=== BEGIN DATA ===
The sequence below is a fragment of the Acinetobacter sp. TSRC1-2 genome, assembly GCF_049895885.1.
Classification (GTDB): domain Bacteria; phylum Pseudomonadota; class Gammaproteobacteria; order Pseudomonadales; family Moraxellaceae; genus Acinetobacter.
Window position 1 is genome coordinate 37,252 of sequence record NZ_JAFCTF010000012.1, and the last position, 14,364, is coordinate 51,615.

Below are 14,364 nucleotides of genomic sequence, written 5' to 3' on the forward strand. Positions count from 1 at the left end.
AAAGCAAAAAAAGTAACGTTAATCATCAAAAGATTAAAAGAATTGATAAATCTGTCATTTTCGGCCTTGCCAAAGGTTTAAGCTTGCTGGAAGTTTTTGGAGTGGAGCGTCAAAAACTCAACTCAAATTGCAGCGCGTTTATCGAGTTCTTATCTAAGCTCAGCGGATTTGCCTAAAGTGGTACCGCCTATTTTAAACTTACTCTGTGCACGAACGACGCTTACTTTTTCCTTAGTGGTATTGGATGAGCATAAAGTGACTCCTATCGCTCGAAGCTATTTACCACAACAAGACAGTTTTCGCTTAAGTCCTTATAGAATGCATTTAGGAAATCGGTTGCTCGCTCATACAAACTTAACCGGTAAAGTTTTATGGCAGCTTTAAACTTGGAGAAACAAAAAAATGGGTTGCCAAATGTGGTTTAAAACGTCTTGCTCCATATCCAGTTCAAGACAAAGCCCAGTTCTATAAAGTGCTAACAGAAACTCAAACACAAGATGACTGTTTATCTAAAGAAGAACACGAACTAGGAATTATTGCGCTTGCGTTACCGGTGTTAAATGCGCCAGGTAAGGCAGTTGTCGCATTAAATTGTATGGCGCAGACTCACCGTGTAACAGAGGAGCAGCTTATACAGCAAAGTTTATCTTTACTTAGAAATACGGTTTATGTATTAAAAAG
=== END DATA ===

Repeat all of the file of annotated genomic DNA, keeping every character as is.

The sequence below is a fragment of the Acinetobacter sp. TSRC1-2 genome, assembly GCF_049895885.1.
Classification (GTDB): domain Bacteria; phylum Pseudomonadota; class Gammaproteobacteria; order Pseudomonadales; family Moraxellaceae; genus Acinetobacter.
Window position 1 is genome coordinate 37,252 of sequence record NZ_JAFCTF010000012.1, and the last position, 14,364, is coordinate 51,615.

Below are 14,364 nucleotides of genomic sequence, written 5' to 3' on the forward strand. Positions count from 1 at the left end.
AAAGCAAAAAAAGTAACGTTAATCATCAAAAGATTAAAAGAATTGATAAATCTGTCATTTTCGGCCTTGCCAAAGGTTTAAGCTTGCTGGAAGTTTTTGGAGTGGAGCGTCAAAAACTCAACTCAAATTGCAGCGCGTTTATCGAGTTCTTATCTAAGCTCAGCGGATTTGCCTAAAGTGGTACCGCCTATTTTAAACTTACTCTGTGCACGAACGACGCTTACTTTTTCCTTAGTGGTATTGGATGAGCATAAAGTGACTCCTATCGCTCGAAGCTATTTACCACAACAAGACAGTTTTCGCTTAAGTCCTTATAGAATGCATTTAGGAAATCGGTTGCTCGCTCATACAAACTTAACCGGTAAAGTTTTATGGCAGCTTTAAACTTGGAGAAACAAAAAAATGGGTTGCCAAATGTGGTTTAAAACGTCTTGCTCCATATCCAGTTCAAGACAAAGCCCAGTTCTATAAAGTGCTAACAGAAACTCAAACACAAGATGACTGTTTATCTAAAGAAGAACACGAACTAGGAATTATTGCGCTTGCGTTACCGGTGTTAAATGCGCCAGGTAAGGCAGTTGTCGCATTAAATTGTATGGCGCAGACTCACCGTGTAACAGAGGAGCAGCTTATACAGCAAAGTTTATCTTTACTTAGAAATACGGTTTATGTATTAAAAAG